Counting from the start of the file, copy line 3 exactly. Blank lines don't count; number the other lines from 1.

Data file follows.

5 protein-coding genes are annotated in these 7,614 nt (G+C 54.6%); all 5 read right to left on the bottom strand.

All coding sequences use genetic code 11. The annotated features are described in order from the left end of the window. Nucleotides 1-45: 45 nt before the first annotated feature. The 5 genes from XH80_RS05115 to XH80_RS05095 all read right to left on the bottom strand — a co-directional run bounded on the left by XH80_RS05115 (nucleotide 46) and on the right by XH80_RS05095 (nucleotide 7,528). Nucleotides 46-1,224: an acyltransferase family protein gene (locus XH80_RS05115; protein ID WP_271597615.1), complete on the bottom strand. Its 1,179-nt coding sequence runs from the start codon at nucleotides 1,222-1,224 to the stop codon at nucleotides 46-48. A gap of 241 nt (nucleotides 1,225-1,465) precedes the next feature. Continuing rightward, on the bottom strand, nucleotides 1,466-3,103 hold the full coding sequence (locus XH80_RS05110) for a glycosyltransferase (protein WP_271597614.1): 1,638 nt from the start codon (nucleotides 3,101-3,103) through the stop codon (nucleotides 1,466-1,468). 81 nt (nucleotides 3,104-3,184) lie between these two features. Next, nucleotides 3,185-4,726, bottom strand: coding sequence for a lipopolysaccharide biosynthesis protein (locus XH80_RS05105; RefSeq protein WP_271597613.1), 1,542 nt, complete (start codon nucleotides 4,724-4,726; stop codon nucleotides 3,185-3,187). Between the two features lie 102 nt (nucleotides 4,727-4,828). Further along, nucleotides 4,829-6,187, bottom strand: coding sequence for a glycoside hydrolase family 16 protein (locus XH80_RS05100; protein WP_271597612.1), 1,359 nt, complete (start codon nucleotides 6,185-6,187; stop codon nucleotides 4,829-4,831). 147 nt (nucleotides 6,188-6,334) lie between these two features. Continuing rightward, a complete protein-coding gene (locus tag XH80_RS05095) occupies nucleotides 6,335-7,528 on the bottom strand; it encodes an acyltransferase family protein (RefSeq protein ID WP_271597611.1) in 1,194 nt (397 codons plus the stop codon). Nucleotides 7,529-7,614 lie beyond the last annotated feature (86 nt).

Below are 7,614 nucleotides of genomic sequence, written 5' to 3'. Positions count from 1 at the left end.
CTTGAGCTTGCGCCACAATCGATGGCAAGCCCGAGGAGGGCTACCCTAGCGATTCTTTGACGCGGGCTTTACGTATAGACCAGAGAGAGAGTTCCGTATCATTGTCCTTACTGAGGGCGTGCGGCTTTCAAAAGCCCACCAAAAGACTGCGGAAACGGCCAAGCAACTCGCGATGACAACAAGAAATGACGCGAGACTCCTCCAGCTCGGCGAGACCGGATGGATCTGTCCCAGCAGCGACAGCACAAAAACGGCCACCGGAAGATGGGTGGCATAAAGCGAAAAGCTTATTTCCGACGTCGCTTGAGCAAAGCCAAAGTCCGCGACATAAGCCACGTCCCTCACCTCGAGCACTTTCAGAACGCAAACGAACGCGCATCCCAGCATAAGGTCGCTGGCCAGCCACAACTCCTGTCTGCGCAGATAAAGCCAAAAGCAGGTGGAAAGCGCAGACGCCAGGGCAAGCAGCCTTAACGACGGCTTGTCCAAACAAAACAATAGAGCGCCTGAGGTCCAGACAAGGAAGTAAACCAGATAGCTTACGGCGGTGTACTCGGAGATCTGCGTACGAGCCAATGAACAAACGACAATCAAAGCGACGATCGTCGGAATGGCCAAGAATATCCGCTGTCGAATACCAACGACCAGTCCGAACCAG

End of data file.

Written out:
Below are 7,614 nucleotides of genomic sequence, written 5' to 3'. Positions count from 1 at the left end.